Join the Baltimore Architecture Foundation (BAF) and Baltimore Heritage for a tour of a historic 1856 Victorian home in Mount Washington designed by architect Thomas Dixon, founding member of the American Institute of Architects, Baltimore Chapter.It is one of three or four surviving homes from the original planned community.
Join us this Sunday for Baltimore Meets Florence: Italian Architecture & Desserts by Bike. It’s the next best thing to a trip to an actual trip to Florence. The tour transports you to the Piazza della Signoria, the Ponte Vecchio, the Tempio Maggiore, the Ospedalia deli Innocenti, and the Carrara quarries. Plus, find out why Baltimore is way more important than Florence in the history of frozen desserts. Sorry, but this hypnotic experience only lasts a few hours.
Next week, join the Baltimore Architecture Foundation (BAF) and Baltimore Heritage for a tour of a historic 1856 Victorian home designed by architect Thomas Dixon, founding member of the American Institute of Architects, Baltimore Chapter. In 2004, the home’s owner carefully restored the building and won awards for their efforts from the Maryland Historic Trust, the Mount Washington Improvement Association, and Baltimore Heritage. This Mount Washington landmark is currently up for sale.
Next month, join us and Housewerks owner Ben Riddleberger, for a tour of their showroom and a little wine and cheese. Opened in 1885 as the headquarters of the Chesapeake Gas Works Company, 1415 Bayard Street originally served as the valve house for an immense gas production facility. Housewerks Architectural Salvage now occupies the building as a showroom for salvaged items from historic Baltimore.
Finally, don’t forget that this Sunday, and almost every Sunday until Thanksgiving, our volunteer-led Monumental City Tours will take you on one-hour jaunts to learn more about Baltimore: Jonestown and the Shot Tower, Landmarks and Lions Downtown, Mount Vernon and the Washington Monument, and the Patterson Park Pagoda.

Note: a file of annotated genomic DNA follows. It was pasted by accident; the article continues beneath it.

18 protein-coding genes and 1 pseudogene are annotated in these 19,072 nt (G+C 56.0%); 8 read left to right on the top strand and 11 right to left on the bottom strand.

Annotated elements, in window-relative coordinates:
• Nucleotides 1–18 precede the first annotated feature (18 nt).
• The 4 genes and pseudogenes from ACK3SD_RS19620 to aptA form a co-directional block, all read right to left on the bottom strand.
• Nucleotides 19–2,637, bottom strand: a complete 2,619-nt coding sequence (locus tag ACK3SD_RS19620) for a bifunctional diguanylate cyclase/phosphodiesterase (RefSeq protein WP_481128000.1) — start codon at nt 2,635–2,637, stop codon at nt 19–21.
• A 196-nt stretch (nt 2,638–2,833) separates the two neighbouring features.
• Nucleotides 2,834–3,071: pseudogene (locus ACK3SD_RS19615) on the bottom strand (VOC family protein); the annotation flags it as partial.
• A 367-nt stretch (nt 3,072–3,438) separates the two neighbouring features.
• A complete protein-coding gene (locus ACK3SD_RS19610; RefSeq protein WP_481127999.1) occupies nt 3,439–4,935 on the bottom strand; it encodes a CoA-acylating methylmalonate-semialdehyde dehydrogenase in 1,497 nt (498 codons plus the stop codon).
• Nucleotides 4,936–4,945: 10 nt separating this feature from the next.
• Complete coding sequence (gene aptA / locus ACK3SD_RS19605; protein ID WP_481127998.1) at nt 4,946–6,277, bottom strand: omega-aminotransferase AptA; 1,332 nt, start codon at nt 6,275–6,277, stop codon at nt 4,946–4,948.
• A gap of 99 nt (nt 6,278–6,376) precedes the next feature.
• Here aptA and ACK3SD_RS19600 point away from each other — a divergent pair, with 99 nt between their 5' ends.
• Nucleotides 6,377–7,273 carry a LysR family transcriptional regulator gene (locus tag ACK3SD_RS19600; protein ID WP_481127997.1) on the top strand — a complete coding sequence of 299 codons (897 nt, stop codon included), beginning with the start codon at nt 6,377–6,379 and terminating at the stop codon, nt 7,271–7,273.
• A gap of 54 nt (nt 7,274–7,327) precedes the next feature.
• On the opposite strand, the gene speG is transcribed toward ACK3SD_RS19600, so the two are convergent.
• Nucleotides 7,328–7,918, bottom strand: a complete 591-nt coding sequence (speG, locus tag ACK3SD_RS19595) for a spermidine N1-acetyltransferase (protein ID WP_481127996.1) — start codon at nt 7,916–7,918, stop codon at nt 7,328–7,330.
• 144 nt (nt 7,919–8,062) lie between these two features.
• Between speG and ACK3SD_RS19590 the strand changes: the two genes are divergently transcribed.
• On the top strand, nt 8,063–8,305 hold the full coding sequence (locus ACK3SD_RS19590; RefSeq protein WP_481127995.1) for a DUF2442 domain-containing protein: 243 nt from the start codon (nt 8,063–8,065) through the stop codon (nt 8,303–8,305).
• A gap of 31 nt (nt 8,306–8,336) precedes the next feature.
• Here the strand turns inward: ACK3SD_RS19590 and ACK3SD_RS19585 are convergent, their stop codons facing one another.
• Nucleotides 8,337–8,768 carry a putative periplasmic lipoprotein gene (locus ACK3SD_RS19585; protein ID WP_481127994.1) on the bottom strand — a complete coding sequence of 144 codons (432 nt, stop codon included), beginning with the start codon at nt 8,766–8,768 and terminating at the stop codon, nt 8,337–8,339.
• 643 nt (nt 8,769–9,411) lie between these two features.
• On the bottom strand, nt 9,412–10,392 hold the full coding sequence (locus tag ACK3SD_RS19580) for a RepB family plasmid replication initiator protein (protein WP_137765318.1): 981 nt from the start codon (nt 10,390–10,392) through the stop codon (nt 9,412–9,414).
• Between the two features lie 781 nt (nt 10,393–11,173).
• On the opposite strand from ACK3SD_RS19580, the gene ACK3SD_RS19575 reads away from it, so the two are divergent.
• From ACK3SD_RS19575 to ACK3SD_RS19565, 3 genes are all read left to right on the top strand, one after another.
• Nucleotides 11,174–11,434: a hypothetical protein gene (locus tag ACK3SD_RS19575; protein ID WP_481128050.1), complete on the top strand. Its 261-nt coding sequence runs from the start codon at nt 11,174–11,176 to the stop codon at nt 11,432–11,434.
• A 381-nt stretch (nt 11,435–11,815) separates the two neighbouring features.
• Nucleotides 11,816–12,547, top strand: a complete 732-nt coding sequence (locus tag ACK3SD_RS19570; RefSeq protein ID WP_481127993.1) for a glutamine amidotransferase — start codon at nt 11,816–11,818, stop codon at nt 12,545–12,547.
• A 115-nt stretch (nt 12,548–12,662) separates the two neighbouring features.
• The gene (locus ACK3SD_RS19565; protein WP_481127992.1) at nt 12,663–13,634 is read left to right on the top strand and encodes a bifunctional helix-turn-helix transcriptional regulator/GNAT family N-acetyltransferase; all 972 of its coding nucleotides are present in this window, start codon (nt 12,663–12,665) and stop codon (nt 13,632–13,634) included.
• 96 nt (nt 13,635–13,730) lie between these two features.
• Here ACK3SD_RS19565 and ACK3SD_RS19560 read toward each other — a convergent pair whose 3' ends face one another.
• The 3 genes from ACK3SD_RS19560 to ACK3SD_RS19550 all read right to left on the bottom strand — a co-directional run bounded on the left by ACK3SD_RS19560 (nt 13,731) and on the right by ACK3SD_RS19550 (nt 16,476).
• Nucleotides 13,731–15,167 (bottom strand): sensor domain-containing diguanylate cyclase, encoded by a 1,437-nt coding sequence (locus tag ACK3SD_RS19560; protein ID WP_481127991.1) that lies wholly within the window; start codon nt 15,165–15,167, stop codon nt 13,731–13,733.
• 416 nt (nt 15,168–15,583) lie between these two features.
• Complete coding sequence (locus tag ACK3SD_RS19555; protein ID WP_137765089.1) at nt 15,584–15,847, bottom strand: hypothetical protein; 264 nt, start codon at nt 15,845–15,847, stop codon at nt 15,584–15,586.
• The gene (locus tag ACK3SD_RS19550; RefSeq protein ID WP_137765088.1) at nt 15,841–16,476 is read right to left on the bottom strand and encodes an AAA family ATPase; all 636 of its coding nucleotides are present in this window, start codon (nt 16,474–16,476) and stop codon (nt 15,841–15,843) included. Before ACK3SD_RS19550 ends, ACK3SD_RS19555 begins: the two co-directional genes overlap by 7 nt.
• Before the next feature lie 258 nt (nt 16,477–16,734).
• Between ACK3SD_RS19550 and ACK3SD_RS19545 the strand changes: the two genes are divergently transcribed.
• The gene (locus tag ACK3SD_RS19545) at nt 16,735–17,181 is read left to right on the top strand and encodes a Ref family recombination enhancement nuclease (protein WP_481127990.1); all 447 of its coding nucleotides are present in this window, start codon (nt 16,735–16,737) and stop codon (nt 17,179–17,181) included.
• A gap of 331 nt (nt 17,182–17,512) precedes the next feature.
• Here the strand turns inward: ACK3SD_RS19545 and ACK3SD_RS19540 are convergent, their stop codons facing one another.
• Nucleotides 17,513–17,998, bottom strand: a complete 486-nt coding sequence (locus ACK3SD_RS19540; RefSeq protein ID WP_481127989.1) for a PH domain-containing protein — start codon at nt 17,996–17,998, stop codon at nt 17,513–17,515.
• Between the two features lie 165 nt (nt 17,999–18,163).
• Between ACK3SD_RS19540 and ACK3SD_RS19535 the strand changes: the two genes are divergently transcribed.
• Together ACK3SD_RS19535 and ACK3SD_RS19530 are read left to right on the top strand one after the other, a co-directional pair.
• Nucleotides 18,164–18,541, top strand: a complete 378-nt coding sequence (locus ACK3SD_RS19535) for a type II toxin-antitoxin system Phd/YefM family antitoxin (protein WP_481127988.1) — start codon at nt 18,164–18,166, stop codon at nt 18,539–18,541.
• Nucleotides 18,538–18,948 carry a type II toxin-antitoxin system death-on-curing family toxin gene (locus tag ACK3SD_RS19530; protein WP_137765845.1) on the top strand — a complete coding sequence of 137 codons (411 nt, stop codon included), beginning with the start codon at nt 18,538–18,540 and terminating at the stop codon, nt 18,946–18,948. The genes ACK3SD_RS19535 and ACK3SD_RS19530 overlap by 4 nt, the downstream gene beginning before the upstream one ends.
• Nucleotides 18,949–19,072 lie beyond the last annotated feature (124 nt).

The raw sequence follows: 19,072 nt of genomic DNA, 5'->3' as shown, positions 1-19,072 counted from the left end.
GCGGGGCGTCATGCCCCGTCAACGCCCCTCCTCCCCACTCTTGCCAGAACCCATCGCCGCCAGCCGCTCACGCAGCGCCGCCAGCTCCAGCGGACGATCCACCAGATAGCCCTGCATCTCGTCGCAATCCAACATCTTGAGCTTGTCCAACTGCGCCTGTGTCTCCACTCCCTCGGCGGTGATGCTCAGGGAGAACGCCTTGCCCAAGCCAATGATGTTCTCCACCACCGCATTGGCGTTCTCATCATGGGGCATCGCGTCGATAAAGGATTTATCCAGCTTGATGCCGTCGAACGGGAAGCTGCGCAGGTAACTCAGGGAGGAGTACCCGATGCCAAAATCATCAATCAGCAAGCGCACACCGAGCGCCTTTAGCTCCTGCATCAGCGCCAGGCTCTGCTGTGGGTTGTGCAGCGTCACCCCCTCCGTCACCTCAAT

Over the last 150 years, Mount Washington has gone from a hillside of mills and summer retreats to a historic neighborhood centered on a wonderful eclectic main street. Join preservationist and resident Karin Brown for a tour of Victorian houses, winding streets, and loads of charm.
The first day of spring is here (even if it arrives with a bit of snow) and it’s time for our annual Baltimore by Foot neighborhood walking tours. This year, we’re thrilled to be touring five quite different neighborhoods with resident experts and local historians. Come on one tour or come on them all!
- April 18 – Lafayette Square: Baltimore Through the Ages
- April 25 – Mount Washington: Summer Retreat to Neighborhood Village
- May 2 – Hampden: From Cotton Duck to Duck Confit
- May 9 – Highlandtown: Immigration and Enterprise
- May 16 – Pigtown: Railroads, Renewal, and Dollar Houses
If you missed our Mount Vernon Love Stories Valentine’s walking tour in February, you’re in luck. A cold alert forced us to cancel but we rescheduled with Jamie Hunt to lead the tour again on Sunday, April 12 with a morning and afternoon option. Finally, don’t miss our upcoming tour of the 1889 Jenkins House on Maryland Avenue on March 26 for a look into this historic orphanage that has helped generations of Baltimoreans.
Baltimore textile mills in the Jones Falls Valley once produced 70-80% of the cotton duck (sail cloth and canvas) in the U.S. Today these grand historic complexes house shops, restaurants, offices, and artist studios. Join us on a downhill bike tour of the Jones Falls historic mills, past and present, leaving from the Mt. Washington Light Rail stop, biking down Falls Road, and returning by light rail from the Mt. Royal/University of Baltimore stop.